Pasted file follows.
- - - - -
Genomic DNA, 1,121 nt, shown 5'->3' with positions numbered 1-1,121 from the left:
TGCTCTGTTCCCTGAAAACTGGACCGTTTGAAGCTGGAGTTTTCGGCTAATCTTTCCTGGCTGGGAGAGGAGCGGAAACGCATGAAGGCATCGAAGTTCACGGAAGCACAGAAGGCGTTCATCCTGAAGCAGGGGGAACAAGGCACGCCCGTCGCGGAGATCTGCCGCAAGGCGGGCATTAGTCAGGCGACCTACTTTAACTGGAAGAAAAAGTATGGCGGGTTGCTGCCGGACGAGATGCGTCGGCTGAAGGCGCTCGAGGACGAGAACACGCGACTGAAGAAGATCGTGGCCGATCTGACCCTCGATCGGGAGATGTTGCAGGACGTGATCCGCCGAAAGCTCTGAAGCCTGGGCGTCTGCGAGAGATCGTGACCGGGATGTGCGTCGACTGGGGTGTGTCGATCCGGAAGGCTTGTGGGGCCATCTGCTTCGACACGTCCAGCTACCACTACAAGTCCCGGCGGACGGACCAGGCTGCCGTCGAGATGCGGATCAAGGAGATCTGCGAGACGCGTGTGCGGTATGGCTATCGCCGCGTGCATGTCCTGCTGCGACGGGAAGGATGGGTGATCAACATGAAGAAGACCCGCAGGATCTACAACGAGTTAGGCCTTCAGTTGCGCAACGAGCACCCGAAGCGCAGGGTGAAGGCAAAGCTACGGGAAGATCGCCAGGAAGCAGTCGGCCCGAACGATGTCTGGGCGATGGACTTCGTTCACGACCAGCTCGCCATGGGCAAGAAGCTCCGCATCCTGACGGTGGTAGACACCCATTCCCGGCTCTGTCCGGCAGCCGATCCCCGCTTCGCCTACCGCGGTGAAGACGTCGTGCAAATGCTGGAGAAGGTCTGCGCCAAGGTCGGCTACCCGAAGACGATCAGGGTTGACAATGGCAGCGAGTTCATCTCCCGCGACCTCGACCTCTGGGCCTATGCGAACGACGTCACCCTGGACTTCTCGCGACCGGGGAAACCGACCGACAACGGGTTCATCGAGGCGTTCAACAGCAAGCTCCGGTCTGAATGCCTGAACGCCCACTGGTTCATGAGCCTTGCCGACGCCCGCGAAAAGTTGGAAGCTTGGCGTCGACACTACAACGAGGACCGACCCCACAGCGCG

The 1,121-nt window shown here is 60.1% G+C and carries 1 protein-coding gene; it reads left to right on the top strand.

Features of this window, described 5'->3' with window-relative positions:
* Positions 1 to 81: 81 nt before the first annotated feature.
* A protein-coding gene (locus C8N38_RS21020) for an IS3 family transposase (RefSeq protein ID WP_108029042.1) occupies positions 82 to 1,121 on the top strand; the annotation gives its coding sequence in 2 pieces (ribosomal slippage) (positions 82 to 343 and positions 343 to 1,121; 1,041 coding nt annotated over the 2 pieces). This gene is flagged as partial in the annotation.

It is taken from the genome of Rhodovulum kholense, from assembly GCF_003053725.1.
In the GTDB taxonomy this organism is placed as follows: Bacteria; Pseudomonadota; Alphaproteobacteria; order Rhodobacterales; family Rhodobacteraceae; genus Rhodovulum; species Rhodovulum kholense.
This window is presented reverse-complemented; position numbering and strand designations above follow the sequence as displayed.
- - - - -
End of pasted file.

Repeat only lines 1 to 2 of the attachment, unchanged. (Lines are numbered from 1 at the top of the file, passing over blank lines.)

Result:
Genomic DNA, 1,121 nt, shown 5'->3' with positions numbered 1-1,121 from the left:
TGCTCTGTTCCCTGAAAACTGGACCGTTTGAAGCTGGAGTTTTCGGCTAATCTTTCCTGGCTGGGAGAGGAGCGGAAACGCATGAAGGCATCGAAGTTCACGGAAGCACAGAAGGCGTTCATCCTGAAGCAGGGGGAACAAGGCACGCCCGTCGCGGAGATCTGCCGCAAGGCGGGCATTAGTCAGGCGACCTACTTTAACTGGAAGAAAAAGTATGGCGGGTTGCTGCCGGACGAGATGCGTCGGCTGAAGGCGCTCGAGGACGAGAACACGCGACTGAAGAAGATCGTGGCCGATCTGACCCTCGATCGGGAGATGTTGCAGGACGTGATCCGCCGAAAGCTCTGAAGCCTGGGCGTCTGCGAGAGATCGTGACCGGGATGTGCGTCGACTGGGGTGTGTCGATCCGGAAGGCTTGTGGGGCCATCTGCTTCGACACGTCCAGCTACCACTACAAGTCCCGGCGGACGGACCAGGCTGCCGTCGAGATGCGGATCAAGGAGATCTGCGAGACGCGTGTGCGGTATGGCTATCGCCGCGTGCATGTCCTGCTGCGACGGGAAGGATGGGTGATCAACATGAAGAAGACCCGCAGGATCTACAACGAGTTAGGCCTTCAGTTGCGCAACGAGCACCCGAAGCGCAGGGTGAAGGCAAAGCTACGGGAAGATCGCCAGGAAGCAGTCGGCCCGAACGATGTCTGGGCGATGGACTTCGTTCACGACCAGCTCGCCATGGGCAAGAAGCTCCGCATCCTGACGGTGGTAGACACCCATTCCCGGCTCTGTCCGGCAGCCGATCCCCGCTTCGCCTACCGCGGTGAAGACGTCGTGCAAATGCTGGAGAAGGTCTGCGCCAAGGTCGGCTACCCGAAGACGATCAGGGTTGACAATGGCAGCGAGTTCATCTCCCGCGACCTCGACCTCTGGGCCTATGCGAACGACGTCACCCTGGACTTCTCGCGACCGGGGAAACCGACCGACAACGGGTTCATCGAGGCGTTCAACAGCAAGCTCCGGTCTGAATGCCTGAACGCCCACTGGTTCATGAGCCTTGCCGACGCCCGCGAAAAGTTGGAAGCTTGGCGTCGACACTACAACGAGGACCGACCCCACAGCGCG